# How to calculate work done using a graph

1. Mar 24, 2009

### Apple4ever

Can someone please tell me how do i calculate work done in 4 process of engine cycles using a graph?

i drew the p-v graph of an gasoline engine cycle now i dont know how to calcualte work done. is it by calculating the area inside or how?

no need of formulas...just using the graph..

WORK DONE USING A GRAPH !

2. Mar 24, 2009

### Staff: Mentor

Last edited by a moderator: Apr 24, 2017
3. Mar 24, 2009

### Apple4ever

now graphically means do i need to just count the Squares in the closed area or is there any formula to use to find it?

4. Mar 24, 2009

### HallsofIvy

How are you given the graph? Just a picture or are you given a formula? If all you have is a picture, the "counting squares is all you can do. If you are given a formula you can integrate over the area or perhaps integrate around the boundary and use Green's Theorem.

5. Mar 24, 2009

### Apple4ever

Thanks hallsofIvy

Just a picture. now becaususe it's a p-v diagram. i got 31 full squares. i didnt count the half squares which are halfed because of the curve. do i need to count them all as well?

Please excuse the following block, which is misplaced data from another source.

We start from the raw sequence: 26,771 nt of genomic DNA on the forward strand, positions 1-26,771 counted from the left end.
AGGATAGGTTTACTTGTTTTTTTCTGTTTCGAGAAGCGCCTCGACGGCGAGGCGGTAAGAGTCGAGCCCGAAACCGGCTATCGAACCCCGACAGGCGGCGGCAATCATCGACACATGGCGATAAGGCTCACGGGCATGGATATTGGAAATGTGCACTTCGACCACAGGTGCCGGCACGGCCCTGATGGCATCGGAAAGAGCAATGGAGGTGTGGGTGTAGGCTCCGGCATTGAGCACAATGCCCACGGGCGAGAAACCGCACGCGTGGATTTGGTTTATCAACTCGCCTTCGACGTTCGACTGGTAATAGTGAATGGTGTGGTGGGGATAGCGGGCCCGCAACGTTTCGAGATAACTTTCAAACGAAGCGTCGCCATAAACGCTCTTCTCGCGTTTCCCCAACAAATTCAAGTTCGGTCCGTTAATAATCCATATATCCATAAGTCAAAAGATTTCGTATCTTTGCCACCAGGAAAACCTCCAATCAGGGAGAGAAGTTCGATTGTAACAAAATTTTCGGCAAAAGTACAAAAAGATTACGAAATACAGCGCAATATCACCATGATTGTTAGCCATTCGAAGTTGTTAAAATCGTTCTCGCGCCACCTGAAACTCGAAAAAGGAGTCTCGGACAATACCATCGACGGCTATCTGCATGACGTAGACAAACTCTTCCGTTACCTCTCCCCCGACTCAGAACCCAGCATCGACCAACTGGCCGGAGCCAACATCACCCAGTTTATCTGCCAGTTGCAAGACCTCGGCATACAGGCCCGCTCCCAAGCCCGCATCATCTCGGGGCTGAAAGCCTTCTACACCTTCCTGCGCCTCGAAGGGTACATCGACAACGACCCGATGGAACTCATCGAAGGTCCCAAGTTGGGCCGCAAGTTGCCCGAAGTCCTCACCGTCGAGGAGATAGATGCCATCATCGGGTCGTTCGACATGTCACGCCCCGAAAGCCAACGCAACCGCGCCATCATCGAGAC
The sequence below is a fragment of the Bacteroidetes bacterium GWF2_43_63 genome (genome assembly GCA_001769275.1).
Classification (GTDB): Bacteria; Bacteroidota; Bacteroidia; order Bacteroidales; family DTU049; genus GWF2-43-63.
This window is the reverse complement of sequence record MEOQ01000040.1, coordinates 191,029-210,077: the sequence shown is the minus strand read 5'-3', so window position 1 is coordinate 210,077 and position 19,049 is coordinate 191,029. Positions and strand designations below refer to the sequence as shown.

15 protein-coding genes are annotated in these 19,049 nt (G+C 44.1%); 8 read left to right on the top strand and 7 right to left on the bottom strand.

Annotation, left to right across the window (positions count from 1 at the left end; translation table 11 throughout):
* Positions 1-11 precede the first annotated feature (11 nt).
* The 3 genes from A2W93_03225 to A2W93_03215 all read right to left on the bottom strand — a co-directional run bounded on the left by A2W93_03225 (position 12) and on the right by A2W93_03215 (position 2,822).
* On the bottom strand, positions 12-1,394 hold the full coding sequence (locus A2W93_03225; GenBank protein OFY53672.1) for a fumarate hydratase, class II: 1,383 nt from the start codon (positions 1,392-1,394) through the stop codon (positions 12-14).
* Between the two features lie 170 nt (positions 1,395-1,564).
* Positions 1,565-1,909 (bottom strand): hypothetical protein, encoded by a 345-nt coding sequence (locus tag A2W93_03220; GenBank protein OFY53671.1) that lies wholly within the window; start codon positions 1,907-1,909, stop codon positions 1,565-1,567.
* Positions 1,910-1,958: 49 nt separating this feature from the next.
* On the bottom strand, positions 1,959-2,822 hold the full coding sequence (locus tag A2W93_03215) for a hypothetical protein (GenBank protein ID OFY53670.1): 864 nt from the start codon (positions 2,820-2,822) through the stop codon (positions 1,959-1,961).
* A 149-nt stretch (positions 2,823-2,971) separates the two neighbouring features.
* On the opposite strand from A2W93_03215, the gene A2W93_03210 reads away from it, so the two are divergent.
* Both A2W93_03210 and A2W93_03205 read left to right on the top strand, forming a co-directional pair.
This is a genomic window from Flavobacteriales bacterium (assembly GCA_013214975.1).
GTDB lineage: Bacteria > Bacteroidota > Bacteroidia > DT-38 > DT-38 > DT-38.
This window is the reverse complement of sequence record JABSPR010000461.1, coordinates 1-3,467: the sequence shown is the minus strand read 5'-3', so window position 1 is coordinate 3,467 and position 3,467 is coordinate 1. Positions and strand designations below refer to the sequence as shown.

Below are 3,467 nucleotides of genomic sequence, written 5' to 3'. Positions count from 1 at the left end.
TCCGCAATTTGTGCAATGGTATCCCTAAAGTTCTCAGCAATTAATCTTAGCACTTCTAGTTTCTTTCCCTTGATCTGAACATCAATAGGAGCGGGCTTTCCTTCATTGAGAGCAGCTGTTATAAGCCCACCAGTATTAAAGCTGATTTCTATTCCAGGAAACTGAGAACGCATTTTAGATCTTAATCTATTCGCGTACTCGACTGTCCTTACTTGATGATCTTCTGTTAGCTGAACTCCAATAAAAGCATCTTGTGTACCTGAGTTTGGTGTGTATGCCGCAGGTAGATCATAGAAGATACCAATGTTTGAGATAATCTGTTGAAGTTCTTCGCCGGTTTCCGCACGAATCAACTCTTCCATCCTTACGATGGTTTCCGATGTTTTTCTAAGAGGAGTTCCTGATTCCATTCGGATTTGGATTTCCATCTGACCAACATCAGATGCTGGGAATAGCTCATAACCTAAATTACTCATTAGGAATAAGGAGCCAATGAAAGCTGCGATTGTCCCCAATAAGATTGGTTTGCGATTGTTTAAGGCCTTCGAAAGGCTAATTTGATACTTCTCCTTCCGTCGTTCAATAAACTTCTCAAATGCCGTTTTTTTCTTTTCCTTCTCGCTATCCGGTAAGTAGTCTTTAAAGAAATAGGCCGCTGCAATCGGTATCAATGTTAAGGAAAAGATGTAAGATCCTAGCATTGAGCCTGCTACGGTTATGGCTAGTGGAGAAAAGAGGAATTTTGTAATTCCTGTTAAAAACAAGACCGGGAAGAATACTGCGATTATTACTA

and if it's 31 then what is the unit do i have to use for the answer?

6. Mar 24, 2009

### timmay

You should count them all. You could try scanning the image into Photoshop or similar, calibrating the scale of the squares to pixels and then measuring the area. Or you could use a planimeter - that's typically how you would measure it from an indicator diagram from an engine.

As for units, you know that you're looking for the area of a pressure-volume plot. Thus the units of your area should be the same as the units of pressure multiplied by the units of volume. In an MLT system (mass, length, time) your units should be equivalent to:

$$ML^{2}T^{-2}$$

or in other words, equivalent to a force times a length, which gives you work.